A new role for a protein involved in leukaemia is described in Nature; the research demonstrates its potential as a therapeutic target to eradicate dormant leukaemia-initiating cells.
The promyelocytic leukaemia protein (PML) tumour suppressor is known to be involved in the development of some forms of leukaemia. Pier Paolo Pandolfi and colleagues identify a new and unexpected role for PML in the maintenance of both haematopoietic stem cells and leukaemia-initiating cells. They demonstrate, in mice, that targeting the protein with arsenic trioxide eliminates the cancer-initiating cells, thought to be resistant to chemotherapy and other therapies.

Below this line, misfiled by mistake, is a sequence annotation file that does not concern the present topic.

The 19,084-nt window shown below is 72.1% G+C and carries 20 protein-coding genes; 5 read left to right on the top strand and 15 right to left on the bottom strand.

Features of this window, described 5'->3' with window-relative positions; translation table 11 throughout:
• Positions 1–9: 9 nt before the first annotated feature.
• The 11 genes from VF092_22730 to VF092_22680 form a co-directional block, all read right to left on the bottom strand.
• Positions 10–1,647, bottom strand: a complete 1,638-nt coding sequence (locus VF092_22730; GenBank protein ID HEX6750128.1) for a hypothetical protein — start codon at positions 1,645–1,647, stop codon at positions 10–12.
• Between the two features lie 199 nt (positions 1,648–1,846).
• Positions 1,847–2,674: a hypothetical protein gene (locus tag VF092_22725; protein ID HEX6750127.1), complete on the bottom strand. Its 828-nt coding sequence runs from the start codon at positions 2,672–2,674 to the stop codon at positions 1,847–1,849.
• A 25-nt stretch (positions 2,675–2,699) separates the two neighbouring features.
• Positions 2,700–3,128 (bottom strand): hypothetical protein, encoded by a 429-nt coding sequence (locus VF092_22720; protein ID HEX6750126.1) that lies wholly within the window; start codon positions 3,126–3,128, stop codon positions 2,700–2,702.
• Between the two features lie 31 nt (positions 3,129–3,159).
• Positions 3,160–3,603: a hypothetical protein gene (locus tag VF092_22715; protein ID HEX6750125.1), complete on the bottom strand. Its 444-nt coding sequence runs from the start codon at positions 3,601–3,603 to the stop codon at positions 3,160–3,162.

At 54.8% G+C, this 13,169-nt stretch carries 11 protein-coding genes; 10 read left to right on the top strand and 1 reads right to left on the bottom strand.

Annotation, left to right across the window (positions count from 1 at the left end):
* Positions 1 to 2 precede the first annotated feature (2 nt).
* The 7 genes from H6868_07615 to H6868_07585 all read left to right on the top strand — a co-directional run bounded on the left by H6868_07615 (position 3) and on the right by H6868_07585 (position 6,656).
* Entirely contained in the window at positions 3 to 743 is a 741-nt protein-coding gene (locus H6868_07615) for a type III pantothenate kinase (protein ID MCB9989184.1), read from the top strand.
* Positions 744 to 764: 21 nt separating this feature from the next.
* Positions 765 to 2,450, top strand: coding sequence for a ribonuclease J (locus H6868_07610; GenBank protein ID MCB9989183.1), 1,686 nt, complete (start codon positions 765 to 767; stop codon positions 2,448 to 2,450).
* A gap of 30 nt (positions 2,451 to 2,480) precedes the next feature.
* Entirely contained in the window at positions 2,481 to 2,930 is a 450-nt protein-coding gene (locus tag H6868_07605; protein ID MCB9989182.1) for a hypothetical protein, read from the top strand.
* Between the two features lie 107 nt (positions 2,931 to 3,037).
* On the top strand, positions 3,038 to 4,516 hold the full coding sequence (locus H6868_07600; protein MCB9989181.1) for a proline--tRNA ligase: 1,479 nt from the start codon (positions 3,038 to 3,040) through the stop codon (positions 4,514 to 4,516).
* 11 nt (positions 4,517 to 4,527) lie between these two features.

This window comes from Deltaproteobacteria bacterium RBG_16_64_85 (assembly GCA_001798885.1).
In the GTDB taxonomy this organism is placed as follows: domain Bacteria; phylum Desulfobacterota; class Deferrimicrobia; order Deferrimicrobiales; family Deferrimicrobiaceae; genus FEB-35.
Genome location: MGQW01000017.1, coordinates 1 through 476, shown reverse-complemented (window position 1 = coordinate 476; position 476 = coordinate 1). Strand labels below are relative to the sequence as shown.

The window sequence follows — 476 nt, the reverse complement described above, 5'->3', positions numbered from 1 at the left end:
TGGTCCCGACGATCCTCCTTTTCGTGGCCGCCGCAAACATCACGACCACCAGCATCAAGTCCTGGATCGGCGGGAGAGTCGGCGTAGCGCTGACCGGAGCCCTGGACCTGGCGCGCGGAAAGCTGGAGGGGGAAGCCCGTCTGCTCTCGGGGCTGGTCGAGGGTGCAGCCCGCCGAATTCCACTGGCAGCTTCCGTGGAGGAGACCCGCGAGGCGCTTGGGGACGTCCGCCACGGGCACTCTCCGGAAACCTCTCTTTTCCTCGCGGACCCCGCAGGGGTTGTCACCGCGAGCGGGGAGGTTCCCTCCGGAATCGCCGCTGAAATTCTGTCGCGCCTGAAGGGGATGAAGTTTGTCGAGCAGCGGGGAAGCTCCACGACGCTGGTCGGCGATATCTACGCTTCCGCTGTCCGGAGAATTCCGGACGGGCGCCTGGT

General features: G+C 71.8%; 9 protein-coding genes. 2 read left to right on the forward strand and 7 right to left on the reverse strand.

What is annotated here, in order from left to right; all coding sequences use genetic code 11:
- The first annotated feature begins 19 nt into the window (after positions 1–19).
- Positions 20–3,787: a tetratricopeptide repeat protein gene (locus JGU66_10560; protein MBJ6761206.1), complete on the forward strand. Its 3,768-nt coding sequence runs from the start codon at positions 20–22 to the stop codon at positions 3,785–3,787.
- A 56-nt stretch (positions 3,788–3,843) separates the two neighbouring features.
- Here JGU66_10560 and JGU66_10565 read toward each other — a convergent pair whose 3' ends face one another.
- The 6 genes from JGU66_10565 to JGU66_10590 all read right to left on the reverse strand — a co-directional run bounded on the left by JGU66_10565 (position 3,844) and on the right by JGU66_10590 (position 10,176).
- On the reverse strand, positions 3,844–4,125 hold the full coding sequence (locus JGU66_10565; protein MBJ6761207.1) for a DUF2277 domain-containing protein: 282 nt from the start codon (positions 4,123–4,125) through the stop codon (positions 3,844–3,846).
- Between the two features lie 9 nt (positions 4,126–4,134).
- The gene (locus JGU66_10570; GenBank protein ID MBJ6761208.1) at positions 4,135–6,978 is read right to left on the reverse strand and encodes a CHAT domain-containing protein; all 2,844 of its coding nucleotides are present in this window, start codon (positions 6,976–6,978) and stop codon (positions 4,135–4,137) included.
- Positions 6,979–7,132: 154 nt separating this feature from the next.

The team believes that their results present a new pharmacological approach to target cells that are missed by other therapies and therefore lead to disease relapse.
Pier Paolo Pandolfi (Harvard Medical School, Boston, MA, USA)
Abstract available online.
(C) Nature press release.
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